Source: Company filings
I’ve said on at least a few occasions that there’s a disconnect between underlying businesses and the stock that supposedly represents the fortunes of that business. In my estimation, stocks are actually very poor proxies for the health of the underlying enterprise, and the past few weeks have demonstrated that fact. In my view, investors have the opportunity to exploit the disconnect between the enterprise and the stock that supposedly represents that enterprise. I think price and value can remain unmoored for some time, but will inevitably meet at some future point. This means that investors can buy stocks when they are out of favor and ride them higher, or sell stocks that are very popular but overpriced.
With that out of the way as a prelude, I want to try to work out whether the shares of H&R Block currently represent good value or not. In other words, I want to answer whether shares will eventually rise to match value. I make this determination in a host of ways, from the simple to the more complex. On the simple side, I look at the ratio of price to some measure of economic value like earnings, free cash flow and the like. I want the stock in question to trade at a discount to the overall market and to its own history. At the moment, I’d say shares of H&R Block meets these criteria, given that they’re trade at a discount to the overall market and to their own history, per the following. While I don’t believe history repeats, it certainly rhymes. I’d note that it’s been about a decade since the shares were this inexpensive, and they subsequently went on to do very well over the next five years. H&R Block stock adds weight to the claim that the lower the price an investor pays for a stock, the greater will be their subsequent returns.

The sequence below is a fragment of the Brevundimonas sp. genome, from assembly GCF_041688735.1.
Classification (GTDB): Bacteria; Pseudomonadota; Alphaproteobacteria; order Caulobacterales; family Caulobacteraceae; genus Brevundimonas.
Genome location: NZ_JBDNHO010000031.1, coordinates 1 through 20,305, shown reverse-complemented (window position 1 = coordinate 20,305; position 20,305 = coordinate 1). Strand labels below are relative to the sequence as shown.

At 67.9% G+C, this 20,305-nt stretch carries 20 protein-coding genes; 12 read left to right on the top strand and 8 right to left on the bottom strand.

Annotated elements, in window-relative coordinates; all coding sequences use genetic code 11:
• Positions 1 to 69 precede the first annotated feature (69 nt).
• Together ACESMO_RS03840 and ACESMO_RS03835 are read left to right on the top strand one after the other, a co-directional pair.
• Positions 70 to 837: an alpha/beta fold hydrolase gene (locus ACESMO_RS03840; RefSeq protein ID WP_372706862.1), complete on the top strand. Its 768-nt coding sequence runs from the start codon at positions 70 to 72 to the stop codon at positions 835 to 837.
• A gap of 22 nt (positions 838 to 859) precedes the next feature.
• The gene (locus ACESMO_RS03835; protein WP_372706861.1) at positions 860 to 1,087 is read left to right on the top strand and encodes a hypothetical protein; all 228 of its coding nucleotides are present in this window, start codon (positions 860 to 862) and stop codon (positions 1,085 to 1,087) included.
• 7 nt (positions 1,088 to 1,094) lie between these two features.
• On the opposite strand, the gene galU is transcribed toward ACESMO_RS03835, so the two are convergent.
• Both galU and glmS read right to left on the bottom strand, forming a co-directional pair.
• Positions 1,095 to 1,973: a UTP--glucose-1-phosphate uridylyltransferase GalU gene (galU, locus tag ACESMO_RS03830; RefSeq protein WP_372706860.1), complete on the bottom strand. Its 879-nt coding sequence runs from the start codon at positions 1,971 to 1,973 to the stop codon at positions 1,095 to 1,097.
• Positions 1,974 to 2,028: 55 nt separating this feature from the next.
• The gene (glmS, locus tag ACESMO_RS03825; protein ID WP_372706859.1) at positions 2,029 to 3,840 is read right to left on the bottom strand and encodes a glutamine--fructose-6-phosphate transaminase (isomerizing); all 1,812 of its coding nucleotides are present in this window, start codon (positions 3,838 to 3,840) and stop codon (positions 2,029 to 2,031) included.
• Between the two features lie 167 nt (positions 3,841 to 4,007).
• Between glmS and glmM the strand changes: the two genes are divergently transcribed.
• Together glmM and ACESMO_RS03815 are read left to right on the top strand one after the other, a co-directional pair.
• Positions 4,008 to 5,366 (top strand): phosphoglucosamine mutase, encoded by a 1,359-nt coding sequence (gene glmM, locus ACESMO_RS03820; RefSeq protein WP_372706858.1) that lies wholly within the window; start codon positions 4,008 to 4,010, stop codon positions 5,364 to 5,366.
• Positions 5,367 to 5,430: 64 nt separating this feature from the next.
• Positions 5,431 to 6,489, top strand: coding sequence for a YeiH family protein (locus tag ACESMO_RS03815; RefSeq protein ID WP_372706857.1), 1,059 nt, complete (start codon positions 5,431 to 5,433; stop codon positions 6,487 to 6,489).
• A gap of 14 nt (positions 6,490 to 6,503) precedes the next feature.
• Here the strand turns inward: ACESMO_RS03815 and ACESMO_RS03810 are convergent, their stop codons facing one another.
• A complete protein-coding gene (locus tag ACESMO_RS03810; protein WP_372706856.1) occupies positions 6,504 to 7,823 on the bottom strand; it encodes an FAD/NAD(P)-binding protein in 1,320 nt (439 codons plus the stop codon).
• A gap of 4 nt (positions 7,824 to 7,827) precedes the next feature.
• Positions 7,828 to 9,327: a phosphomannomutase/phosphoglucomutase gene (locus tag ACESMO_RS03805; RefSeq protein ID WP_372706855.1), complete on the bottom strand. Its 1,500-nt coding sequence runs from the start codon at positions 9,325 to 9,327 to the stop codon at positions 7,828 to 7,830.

In addition to a simple ratio of price to economic value, I want to try to understand the assumptions embedded in the current price, and what that says about the market’s expectations about future growth. In order to do this, I turn to the methodology described by Professor Stephen Penman in his book “Accounting for Value.” In this book, Penman describes how an investor can use a standard finance formula, and isolate the “g” (growth) variable to work out what the market must be assuming about the company’s future. Applying this to H&R Block suggests that the market is assuming the company will be bankrupt over the next 10 years. In my view, this is an excessively pessimistic forecast, and I like to find very pessimistic forecasts.
Options for the Nervous